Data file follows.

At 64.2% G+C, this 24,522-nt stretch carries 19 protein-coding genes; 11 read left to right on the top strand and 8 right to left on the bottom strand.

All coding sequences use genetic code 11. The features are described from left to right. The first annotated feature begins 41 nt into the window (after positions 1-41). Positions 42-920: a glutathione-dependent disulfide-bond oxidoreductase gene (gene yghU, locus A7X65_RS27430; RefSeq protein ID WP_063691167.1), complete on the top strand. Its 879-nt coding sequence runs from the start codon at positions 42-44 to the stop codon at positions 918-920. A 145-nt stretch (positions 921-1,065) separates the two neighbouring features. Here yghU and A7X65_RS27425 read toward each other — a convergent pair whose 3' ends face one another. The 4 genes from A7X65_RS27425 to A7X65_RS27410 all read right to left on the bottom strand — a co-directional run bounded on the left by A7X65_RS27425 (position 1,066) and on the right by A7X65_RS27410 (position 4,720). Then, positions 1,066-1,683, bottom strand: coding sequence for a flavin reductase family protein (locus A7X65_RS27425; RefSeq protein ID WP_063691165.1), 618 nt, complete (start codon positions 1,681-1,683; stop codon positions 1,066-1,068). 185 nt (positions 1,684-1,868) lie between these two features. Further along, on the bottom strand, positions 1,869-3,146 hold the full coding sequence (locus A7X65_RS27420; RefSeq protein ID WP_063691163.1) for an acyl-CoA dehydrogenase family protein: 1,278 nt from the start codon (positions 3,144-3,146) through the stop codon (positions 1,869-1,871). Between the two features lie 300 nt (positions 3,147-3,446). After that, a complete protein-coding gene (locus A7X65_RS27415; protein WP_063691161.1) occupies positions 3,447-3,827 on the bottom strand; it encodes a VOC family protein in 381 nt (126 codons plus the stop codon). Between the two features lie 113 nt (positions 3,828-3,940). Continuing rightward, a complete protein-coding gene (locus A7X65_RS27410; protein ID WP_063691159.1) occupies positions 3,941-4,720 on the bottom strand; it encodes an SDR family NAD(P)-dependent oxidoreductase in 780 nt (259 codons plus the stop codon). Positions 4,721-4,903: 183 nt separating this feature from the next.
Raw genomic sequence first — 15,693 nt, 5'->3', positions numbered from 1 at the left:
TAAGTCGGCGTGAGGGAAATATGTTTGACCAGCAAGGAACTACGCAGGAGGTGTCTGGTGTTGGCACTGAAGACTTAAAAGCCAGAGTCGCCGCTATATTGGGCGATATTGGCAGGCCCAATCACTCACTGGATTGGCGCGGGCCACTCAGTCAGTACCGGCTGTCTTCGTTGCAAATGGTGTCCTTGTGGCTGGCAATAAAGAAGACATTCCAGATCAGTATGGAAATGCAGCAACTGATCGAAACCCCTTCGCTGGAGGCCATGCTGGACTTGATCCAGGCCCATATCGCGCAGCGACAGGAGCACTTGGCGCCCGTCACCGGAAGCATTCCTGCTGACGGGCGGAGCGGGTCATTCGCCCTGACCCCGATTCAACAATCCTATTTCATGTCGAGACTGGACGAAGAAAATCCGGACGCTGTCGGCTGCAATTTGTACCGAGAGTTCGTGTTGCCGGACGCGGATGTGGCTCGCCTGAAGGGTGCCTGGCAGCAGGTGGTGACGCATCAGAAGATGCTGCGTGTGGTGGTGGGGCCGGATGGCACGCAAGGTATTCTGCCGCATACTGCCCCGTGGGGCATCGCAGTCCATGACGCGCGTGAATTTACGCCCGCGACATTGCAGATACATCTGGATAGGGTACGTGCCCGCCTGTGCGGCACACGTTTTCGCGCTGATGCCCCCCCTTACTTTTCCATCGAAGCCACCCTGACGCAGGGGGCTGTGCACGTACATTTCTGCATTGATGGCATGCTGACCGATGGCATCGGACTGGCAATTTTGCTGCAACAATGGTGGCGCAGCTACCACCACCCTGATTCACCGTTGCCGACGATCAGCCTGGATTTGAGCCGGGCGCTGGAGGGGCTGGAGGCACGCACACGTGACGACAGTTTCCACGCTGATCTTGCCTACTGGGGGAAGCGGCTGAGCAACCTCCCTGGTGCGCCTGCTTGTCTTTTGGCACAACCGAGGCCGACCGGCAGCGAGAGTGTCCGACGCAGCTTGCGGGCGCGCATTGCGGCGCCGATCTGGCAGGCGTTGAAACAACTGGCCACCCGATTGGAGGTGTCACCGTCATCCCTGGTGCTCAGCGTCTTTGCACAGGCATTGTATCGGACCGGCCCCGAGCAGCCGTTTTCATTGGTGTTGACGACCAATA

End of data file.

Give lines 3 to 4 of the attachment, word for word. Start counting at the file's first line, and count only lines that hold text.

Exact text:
Raw genomic sequence first — 15,693 nt, 5'->3', positions numbered from 1 at the left:
TAAGTCGGCGTGAGGGAAATATGTTTGACCAGCAAGGAACTACGCAGGAGGTGTCTGGTGTTGGCACTGAAGACTTAAAAGCCAGAGTCGCCGCTATATTGGGCGATATTGGCAGGCCCAATCACTCACTGGATTGGCGCGGGCCACTCAGTCAGTACCGGCTGTCTTCGTTGCAAATGGTGTCCTTGTGGCTGGCAATAAAGAAGACATTCCAGATCAGTATGGAAATGCAGCAACTGATCGAAACCCCTTCGCTGGAGGCCATGCTGGACTTGATCCAGGCCCATATCGCGCAGCGACAGGAGCACTTGGCGCCCGTCACCGGAAGCATTCCTGCTGACGGGCGGAGCGGGTCATTCGCCCTGACCCCGATTCAACAATCCTATTTCATGTCGAGACTGGACGAAGAAAATCCGGACGCTGTCGGCTGCAATTTGTACCGAGAGTTCGTGTTGCCGGACGCGGATGTGGCTCGCCTGAAGGGTGCCTGGCAGCAGGTGGTGACGCATCAGAAGATGCTGCGTGTGGTGGTGGGGCCGGATGGCACGCAAGGTATTCTGCCGCATACTGCCCCGTGGGGCATCGCAGTCCATGACGCGCGTGAATTTACGCCCGCGACATTGCAGATACATCTGGATAGGGTACGTGCCCGCCTGTGCGGCACACGTTTTCGCGCTGATGCCCCCCCTTACTTTTCCATCGAAGCCACCCTGACGCAGGGGGCTGTGCACGTACATTTCTGCATTGATGGCATGCTGACCGATGGCATCGGACTGGCAATTTTGCTGCAACAATGGTGGCGCAGCTACCACCACCCTGATTCACCGTTGCCGACGATCAGCCTGGATTTGAGCCGGGCGCTGGAGGGGCTGGAGGCACGCACACGTGACGACAGTTTCCACGCTGATCTTGCCTACTGGGGGAAGCGGCTGAGCAACCTCCCTGGTGCGCCTGCTTGTCTTTTGGCACAACCGAGGCCGACCGGCAGCGAGAGTGTCCGACGCAGCTTGCGGGCGCGCATTGCGGCGCCGATCTGGCAGGCGTTGAAACAACTGGCCACCCGATTGGAGGTGTCACCGTCATCCCTGGTGCTCAGCGTCTTTGCACAGGCATTGTATCGGACCGGCCCCGAGCAGCCGTTTTCATTGGTGTTGACGACCAATA